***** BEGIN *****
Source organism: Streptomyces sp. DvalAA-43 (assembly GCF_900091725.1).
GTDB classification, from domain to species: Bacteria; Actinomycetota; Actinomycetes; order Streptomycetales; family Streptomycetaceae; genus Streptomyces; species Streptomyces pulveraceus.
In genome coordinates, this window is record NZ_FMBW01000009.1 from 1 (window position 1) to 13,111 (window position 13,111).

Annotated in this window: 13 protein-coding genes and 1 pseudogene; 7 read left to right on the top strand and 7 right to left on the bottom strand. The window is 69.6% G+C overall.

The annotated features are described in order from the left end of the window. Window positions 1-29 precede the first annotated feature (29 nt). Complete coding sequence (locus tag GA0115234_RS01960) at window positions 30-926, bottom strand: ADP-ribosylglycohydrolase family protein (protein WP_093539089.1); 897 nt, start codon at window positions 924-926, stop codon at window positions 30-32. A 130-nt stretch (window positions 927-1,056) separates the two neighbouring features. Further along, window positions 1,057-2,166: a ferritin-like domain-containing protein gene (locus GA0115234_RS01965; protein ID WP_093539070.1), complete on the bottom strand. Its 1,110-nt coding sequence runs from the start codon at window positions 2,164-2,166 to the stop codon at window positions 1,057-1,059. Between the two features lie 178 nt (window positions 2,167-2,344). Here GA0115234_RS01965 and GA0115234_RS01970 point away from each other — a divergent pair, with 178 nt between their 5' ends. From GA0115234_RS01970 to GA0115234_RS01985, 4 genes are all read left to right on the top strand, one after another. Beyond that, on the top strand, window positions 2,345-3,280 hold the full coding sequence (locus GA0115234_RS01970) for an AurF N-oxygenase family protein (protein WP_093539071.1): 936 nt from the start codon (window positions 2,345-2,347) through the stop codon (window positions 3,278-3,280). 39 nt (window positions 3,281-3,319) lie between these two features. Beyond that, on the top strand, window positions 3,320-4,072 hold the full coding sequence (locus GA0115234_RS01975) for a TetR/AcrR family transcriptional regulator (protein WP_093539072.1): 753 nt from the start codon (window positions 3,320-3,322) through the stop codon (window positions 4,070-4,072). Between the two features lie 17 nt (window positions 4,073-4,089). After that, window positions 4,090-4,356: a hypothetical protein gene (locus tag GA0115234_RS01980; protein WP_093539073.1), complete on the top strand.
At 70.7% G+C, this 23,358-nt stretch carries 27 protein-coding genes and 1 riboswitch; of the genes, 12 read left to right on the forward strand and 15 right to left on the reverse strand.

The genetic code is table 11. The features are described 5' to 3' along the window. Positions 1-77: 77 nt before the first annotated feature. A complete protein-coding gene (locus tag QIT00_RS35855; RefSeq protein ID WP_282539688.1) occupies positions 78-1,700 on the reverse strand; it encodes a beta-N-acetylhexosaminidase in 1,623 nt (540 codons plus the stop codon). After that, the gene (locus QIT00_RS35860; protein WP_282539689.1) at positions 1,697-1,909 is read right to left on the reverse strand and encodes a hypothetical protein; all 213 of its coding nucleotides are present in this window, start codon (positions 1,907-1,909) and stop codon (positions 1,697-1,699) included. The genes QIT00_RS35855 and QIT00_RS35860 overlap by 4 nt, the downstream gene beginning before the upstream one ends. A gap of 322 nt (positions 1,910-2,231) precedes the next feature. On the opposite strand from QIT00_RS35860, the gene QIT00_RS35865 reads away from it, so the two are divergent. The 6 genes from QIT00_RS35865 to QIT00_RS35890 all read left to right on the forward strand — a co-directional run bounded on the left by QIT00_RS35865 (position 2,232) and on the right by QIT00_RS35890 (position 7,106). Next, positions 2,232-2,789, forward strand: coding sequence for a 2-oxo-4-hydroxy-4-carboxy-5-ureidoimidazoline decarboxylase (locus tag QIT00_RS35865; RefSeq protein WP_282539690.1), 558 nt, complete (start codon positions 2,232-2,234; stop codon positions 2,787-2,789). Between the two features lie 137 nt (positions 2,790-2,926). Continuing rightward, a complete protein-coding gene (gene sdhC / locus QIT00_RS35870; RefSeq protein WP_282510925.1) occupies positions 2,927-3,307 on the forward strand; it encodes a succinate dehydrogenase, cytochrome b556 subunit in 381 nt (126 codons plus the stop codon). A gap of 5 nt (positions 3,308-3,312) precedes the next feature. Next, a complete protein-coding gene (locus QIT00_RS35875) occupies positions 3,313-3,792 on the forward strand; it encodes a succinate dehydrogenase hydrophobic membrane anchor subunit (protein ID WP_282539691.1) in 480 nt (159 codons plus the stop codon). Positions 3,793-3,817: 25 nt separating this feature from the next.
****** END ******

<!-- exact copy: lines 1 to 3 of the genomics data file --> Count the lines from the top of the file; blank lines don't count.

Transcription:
Source organism: Streptomyces sp. DvalAA-43 (assembly GCF_900091725.1).
GTDB classification, from domain to species: Bacteria; Actinomycetota; Actinomycetes; order Streptomycetales; family Streptomycetaceae; genus Streptomyces; species Streptomyces pulveraceus.
In genome coordinates, this window is record NZ_FMBW01000009.1 from 1 (window position 1) to 13,111 (window position 13,111).